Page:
- AI is leveraged to categorize and organize the imported images as well as to detect and highlight sections of the vehicle with damage.
- An application essentially provides appraisers with a 360 degree view of the damage, allowing them to write an initial estimate as if they were at the vehicle instead of at a remote location.
Prior to COVID-19, virtual estimating was used for low severity claims. Compared to other inspection methods, it accounted for just 6% of all estimates written in the United States last year and 4% in Canada. Following the start of the pandemic, those percentages quickly jumped to 13%. Field appraisers performing onsite estimates can typically complete three to four per day when factoring in administrative tasks and travel time. Working from images, however, allows the appraiser to finish approximately 15 to 20 estimates per day.
The next step in the progression from handwritten estimates to machine-written estimates involves human-machine collaboration. AI guides the appraiser through each decision point. The goal of guided estimating is to put more power in the appraiser’s hands while leveraging the AI for useful recommendations. At this level of automation, the machine is becoming much more involved in the process. Although the appraisers remain in control, the information and decisions presented to them are powered by AI with each sequential line of the estimate being suggested for the appraiser’s consideration. Guided estimating goes beyond virtual estimating by:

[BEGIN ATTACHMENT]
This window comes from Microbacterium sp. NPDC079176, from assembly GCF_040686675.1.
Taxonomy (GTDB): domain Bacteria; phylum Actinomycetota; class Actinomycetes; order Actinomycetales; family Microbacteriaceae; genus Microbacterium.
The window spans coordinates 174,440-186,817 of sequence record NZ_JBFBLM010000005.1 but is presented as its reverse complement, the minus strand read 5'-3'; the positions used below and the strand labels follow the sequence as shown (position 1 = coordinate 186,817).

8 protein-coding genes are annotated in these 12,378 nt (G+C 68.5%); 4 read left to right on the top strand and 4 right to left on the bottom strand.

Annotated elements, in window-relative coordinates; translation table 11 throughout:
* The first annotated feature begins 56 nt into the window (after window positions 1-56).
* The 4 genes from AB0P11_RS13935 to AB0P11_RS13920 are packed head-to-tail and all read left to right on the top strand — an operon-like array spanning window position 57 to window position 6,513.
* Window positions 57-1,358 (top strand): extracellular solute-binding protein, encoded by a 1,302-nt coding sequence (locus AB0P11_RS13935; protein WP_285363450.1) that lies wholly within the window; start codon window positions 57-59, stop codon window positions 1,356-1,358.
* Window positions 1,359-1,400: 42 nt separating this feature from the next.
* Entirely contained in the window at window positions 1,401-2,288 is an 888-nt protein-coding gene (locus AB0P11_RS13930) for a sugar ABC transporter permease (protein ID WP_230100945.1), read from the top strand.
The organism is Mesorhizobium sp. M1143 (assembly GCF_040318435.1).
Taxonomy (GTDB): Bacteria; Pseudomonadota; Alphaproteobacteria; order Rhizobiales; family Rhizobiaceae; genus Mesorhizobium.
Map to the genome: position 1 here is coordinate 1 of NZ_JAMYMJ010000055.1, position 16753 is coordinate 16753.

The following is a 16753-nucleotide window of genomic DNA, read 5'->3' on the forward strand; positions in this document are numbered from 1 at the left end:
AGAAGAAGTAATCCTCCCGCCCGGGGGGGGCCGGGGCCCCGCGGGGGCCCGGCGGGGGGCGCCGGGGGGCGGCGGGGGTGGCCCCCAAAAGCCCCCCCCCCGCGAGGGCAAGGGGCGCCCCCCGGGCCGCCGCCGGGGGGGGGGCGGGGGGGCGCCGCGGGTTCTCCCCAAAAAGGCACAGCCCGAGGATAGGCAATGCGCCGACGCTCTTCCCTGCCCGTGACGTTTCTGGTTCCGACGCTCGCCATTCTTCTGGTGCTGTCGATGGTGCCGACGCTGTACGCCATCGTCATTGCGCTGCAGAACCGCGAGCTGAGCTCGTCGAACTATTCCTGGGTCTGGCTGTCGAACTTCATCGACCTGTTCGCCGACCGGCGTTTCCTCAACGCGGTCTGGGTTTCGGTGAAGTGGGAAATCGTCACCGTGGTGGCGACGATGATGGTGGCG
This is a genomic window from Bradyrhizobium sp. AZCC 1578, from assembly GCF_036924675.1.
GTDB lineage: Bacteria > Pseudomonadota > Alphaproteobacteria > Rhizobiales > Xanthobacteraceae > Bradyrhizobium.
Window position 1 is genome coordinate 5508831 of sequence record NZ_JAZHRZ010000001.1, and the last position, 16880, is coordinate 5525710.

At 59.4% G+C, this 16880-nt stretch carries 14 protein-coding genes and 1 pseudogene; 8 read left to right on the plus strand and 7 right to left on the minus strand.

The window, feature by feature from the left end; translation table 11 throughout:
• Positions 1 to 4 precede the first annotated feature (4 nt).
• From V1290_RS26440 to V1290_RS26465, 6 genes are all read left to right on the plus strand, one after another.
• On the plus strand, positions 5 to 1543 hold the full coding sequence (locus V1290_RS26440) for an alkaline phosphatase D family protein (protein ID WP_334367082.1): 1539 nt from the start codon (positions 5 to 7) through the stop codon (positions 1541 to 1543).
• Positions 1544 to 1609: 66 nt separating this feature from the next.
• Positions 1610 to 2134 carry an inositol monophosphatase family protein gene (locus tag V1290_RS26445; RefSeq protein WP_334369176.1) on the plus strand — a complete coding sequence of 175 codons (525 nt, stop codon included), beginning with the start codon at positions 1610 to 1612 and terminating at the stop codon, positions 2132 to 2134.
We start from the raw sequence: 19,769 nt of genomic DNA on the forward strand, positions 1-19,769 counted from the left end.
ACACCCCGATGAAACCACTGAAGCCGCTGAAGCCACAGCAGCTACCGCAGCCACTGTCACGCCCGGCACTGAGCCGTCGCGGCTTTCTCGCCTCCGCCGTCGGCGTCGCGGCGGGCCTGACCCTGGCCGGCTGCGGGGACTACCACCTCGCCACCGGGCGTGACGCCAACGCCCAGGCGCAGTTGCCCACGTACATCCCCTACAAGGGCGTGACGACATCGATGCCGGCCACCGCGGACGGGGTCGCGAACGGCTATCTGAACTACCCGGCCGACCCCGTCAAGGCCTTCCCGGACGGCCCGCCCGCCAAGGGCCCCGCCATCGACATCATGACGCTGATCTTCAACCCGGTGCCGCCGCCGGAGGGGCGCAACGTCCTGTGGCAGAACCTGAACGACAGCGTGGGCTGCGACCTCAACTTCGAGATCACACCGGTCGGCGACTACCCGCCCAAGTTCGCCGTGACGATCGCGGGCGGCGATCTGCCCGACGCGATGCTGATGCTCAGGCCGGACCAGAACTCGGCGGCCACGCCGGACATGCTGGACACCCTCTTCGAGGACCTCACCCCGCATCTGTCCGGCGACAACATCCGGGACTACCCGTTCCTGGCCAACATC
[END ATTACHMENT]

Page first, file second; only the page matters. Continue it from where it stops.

- Driving a Set of AI Predictions That Recognize the Damage to Components
- Turning These Predictions Into Repair Line Recommendations for the Appraiser
- Surfacing Supporting Evidence and Empowering the Appraiser to Edit and Incorporate His or Her Own Expertise
- Supporting a Continuous Feedback Loop That Allows Appraisers’ Decisions to Educate the AI
The final level of automation is, of course, fully automated or touchless estimating—including all operations, parts selections and pricing generated by the AI using vehicle and claims data. Here’s how this predominantly machine-driven process works:
- Like virtual and guided estimating, touchless estimates start with capturing claim details and vehicle content.
- This content is then analyzed using computer vision and other machine-learning algorithms to translate into component-level estimate lines.
- The AI then pre-populates the entire estimate for the appraiser to review and approve.
By 2025, at least 40% of total loss claims will be settled within a couple of days instead of weeks.
Beyond estimate automation, additional data integration will help carriers further streamline the claims process. Ultimately, claims have the potential to be settled even faster by incorporating telematics incident reports, loan payoff amounts, titled/registered owner information, and taxes and fees into the workflow. In fact, Bill Brower of LexisNexis Risk Solutions predicts that "by 2025 at least 40% of total loss claims will be settled within a couple of days instead of weeks."
Partnering to Deliver the Best Outcome
The transformation from field appraisals to touchless claims isn’t done in a vacuum or entirely by a machine, for that matter. Appraisers are key to developing and improving the process. By introducing automation gradually, they can build their confidence in the AI while simultaneously perfecting the results through their ongoing feedback. Creating an experience where guidance is clear, actionable and, most importantly, transparent helps build trust between humans and machines. Processes driven by human-machine collaboration can lead to vast improvements in speed and accuracy, but they take time. That doesn’t mean that carriers shouldn’t get started today—they should. When it comes to meeting consumer needs and staying competitive, the question isn’t whether or not to automate appraisals. It’s which partner has the experience and expertise to help you achieve your goals by best supporting the evolution of your organization’s claims process.